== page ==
EU Council calls for action on the gender pension gap


The EU Council of Ministers has called for more action on the gender pension gap. The gap stands currently at 38.5%, meaning that older women earn 2/5th less compared to older men, both from private and public pensions. It is a result of many disadvantages women face throughout the lifetime. AGE welcomes the increasing attention put on the gender pension gap, but highlights that these words should also be put into action in the area of pension reforms.

Council’s call for research

The Council of EU Ministers on Employment, Social affairs, Consumer and Health (EPSCO) has adopted conclusions on the gender pension gap on 18/06/2015. It was mainly the Latvian presidency who has pushed for the adoption of these conclusions. They recognise the multi-faceted nature of causes that result in the gender pension gap. The conclusions call upon EU member states and the Commission to promote research into the causes and consequences of the gender gap in pensions, to develop a statistical indicator that takes full account of the gap and to include gender mainstreaming in all policies, especially on demographics and social protection. Also, the Council calls for tackling the issue as part of the Europe 2020 Strategy, which is due to review this autumn, and in the new EU Gender Equality Strategy after 2015.

Actions proposed: promote women’s employment and address older women’s risk of poverty

The Council recommends some solutions to member states, mainly to promote women’s employment through employment policies, the provision of affordable and accessible quality care for children and other dependants, to eliminate fiscal disincentives for women to work, to increase the offer of life-long learning opportunities and to fight gender stereotypes.
The Council invites member states to reduce the risk of poverty among older women and to conduct impact assessments on the impact of pension policies on gender equality. Also, the Council wants career interruptions because of care responsibilities to be compensated for by social protection measures.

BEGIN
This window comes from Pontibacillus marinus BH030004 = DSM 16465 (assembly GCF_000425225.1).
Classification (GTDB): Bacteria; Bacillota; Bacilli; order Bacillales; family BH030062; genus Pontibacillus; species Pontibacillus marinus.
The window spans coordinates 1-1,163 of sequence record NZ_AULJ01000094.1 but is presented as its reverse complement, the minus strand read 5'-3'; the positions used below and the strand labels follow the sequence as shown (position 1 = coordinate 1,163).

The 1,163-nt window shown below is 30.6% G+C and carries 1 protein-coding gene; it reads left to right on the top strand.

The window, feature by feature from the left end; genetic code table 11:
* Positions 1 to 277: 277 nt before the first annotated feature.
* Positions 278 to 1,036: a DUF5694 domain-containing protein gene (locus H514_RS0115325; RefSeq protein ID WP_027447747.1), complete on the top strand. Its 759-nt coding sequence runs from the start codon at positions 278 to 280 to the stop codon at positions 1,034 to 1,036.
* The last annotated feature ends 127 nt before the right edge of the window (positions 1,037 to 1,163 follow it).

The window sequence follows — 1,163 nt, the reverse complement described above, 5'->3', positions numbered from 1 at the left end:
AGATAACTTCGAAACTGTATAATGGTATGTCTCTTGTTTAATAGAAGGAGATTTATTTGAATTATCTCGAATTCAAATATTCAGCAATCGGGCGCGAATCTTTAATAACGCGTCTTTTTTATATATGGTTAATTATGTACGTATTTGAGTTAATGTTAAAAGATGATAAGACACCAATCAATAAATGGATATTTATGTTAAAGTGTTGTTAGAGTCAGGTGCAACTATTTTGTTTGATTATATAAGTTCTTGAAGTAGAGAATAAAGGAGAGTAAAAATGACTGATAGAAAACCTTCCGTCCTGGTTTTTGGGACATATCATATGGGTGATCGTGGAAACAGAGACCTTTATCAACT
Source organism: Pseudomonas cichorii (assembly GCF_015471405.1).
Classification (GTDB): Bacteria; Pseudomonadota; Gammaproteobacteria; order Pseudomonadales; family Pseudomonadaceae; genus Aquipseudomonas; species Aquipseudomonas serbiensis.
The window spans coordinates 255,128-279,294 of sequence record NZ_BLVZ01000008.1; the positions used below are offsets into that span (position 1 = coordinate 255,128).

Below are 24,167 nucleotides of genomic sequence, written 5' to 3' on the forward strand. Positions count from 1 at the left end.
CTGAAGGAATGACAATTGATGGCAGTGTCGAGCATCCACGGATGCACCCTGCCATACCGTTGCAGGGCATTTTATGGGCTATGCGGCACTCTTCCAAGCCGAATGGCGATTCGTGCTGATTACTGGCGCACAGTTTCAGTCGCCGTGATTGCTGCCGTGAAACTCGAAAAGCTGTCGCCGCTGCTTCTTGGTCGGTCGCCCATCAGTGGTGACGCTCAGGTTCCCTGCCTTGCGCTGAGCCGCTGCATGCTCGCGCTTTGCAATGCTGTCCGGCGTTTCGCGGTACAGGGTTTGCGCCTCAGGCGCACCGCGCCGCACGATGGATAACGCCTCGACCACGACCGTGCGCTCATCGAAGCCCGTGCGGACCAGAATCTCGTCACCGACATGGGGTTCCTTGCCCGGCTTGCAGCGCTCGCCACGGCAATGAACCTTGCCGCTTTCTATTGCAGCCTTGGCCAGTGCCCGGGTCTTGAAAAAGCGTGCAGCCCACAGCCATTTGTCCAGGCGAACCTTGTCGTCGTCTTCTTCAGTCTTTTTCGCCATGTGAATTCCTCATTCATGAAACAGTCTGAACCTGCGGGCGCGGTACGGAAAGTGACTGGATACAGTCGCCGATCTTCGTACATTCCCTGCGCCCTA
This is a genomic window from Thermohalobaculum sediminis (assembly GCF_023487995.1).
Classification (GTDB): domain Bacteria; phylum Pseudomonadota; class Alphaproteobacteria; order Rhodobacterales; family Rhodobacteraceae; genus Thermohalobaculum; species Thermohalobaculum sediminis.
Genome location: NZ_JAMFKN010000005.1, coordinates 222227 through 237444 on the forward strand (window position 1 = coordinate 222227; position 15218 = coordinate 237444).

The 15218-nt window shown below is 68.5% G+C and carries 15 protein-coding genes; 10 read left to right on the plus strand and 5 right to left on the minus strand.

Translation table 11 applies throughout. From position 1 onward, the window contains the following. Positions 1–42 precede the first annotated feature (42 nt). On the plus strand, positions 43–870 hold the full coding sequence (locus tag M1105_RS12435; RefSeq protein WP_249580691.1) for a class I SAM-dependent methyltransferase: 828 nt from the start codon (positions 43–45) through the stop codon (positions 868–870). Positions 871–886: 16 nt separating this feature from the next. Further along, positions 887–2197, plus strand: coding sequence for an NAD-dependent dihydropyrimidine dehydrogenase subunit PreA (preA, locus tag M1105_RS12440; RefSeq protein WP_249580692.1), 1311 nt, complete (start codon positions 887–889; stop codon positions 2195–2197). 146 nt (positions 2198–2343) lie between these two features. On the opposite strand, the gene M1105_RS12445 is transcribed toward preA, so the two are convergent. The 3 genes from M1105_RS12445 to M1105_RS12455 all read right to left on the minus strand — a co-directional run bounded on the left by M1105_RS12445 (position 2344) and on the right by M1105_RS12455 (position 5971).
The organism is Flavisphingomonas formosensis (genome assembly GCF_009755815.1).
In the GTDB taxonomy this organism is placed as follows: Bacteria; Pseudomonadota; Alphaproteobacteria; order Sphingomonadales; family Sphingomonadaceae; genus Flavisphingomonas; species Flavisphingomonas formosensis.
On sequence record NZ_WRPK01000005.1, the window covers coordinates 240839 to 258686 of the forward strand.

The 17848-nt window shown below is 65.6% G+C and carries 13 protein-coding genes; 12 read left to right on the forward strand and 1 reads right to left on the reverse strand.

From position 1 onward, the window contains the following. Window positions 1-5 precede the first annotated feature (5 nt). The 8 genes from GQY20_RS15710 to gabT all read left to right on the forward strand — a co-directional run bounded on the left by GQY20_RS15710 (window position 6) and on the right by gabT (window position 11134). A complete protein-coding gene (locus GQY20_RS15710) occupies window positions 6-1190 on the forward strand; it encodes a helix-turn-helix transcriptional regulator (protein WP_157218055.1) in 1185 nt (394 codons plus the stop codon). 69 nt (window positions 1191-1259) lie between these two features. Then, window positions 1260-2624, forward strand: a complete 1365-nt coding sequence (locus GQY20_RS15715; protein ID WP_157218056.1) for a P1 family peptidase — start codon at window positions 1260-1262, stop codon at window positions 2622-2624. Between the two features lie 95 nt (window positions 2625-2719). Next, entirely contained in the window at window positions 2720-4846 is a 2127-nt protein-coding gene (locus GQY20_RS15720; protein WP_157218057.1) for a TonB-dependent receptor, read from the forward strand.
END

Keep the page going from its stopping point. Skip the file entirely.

Pension reforms: often leaving out the gender component

AGE Platform Europe welcomes the adoption of the conclusions by the Council. They correctly identify many causes and issues resulting in the discrimination of older women by pension systems. AGE Platform Europe will use the conclusions to remind member states and the Commission of the urgent need to take action; otherwise the gap is at risk of widening in the future.

Despite the remarkable increase of women’s labour market participation in the last years, which will result in additional pension rights for future older women, recent pension reforms have often been blind on gender issues. Pensionable ages are not yet equalised between men and women in all EU countries, and policies to prolong working lives often take no account of the fact that many women leave the labour market earlier than men. Also, the shift from statutory, publicly funded pension systems, to privately funded occupational and third-pillar pension schemes has a disproportionate impact on women, who often have a more disrupted career than men, as women more often take up care responsibilities in the family. AGE Platform believes that the gender impact of pension reforms has to be tackled in the pension system as well.

The other areas of action proposed by the Council – promotion of women’s employment, individualised taxation and benefits, investment in affordable and accessible care systems are however very important and relevant actions, as these have the potential to lower the pension gap in the longer term.

Work-life balance: call for a carer’s leave as part of a package on work-life balance

AGE is particularly pleased to see the call for compensation for caring times in social protection in the list of recommendations agreed upon by the Council of Ministers. AGE has called several times already for a European regulation on carer’s leave, which would provide the opportunity to reconcile work and care for children and dependent family members, and the inclusion of caring times in the acquisition of pension rights. These should be part of a broader package on work-life balance.

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